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Erika Christensen romances a serial killer on 'Wicked City'

Erika Christensen's new TV series, "Wicked City," finds her with the wrong man.

ABC’s new drama “Wicked City” is aptly named: Set in the anything-goes club scene in LA in the early 80s, the show follows the exploits of a serial killer (played by Ed Westwick of “Gossip Girl”) and the cop (played by Jeremy Sisto of “Suburgatory”) trying to track him down. But Westwick’s Kent isn’t just some sick loner — he gets involved with a lonely single mother, played by Erika Christensen (most recently of “Parenthood”). As to what could suck someone in to such a monster, well, Christensen says it’s complicated.

“She’s on such a ride from the moment she meets Kent. She’s just in, hook, line and sinker, but she doesn’t know where she’s going. I think that she’s going to learn a lot about herself,” she explains.

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It seems hard to believe she could be so oblivious to the actions of her paramour, and Christensen says she may eventually work out what Kent’s up to. “I think she has to at some point, and I don’t know how much she learns, how fast, and how on board she’s going to be with it. But we have to start from the place of knowing that she is madly in love with this person,” she explains.

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And Kent is pretty good at getting people to like him. “He’s everything she’s ever wanted in a man. He makes her feel comfortable in her own skin. He makes her feel sexy and wanted and he offers an excitement that she doesn’t have in her life. She’s an abused person. She’s not been treated well. And so for someone to be a kind of Prince Charming for her, she’s going to follow him wherever she goes.”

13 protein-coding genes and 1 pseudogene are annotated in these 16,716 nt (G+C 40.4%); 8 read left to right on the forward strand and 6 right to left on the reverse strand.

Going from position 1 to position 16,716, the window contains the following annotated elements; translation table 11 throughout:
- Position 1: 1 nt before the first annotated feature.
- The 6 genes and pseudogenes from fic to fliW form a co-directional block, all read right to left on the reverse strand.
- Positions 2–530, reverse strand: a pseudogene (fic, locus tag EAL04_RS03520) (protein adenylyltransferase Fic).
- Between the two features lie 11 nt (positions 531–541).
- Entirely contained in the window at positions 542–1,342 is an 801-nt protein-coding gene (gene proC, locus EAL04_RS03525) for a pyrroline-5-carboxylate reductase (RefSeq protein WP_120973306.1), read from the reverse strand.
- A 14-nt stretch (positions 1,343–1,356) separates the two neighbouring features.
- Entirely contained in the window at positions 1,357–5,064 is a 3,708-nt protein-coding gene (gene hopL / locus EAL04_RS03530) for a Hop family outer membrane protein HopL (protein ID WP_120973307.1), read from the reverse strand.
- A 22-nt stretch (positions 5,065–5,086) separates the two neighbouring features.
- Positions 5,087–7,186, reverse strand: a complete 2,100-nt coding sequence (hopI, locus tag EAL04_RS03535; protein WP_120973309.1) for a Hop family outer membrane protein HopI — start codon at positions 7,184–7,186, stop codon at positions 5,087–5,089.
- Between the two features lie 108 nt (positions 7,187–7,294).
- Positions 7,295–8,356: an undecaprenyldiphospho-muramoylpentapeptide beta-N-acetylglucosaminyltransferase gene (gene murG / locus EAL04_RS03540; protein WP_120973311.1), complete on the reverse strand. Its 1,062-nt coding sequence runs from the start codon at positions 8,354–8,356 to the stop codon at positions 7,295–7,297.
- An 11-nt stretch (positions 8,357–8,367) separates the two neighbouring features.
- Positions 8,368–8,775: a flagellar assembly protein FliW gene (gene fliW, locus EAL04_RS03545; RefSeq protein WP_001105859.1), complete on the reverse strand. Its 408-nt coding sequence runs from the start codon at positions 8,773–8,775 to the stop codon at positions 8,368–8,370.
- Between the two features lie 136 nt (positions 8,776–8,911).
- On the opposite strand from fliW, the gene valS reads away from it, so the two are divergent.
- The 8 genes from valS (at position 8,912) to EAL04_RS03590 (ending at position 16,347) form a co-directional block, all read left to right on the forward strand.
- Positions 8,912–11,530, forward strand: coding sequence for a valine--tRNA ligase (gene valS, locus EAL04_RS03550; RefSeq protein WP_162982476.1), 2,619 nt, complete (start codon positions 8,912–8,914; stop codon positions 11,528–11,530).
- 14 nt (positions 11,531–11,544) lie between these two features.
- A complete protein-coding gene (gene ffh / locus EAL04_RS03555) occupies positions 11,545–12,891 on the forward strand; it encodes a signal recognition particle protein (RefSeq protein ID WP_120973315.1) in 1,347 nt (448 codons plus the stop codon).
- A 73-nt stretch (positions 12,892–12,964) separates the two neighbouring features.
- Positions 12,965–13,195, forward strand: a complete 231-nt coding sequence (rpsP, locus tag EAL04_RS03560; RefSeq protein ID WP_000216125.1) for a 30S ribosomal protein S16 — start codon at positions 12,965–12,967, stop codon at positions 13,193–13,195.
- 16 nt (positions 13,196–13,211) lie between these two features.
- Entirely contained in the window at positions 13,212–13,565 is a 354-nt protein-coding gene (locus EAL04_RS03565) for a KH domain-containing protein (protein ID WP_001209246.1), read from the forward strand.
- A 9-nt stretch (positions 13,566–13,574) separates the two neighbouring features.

It’s certainly a pretty drastic shift in tone from the world of “Parenthood,” and Christensen jokes that she’s a little concerned about her fans. “Listen, I’ve been trying to warn them that this is not the same thing, but it should be a whole different kind of fun.”

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And it’s been fun for her to explore a new kind of character. “I am loving seeing the twists and turns she takes. She’s learning so much about herself so fast in the course of these 11 episodes. And if we find out that she’s crazy, then I haven’t done that in a while, so that’s fun.”

Might she be referring to her early turn as the deranged stalker of a cute classmate in the 2002 teen classic “Swimfan”?

“Yeah, getting back to my roots, there,” Christensen says with a smile.

Follow Ned Ehrbar on Twitter:@nedrick

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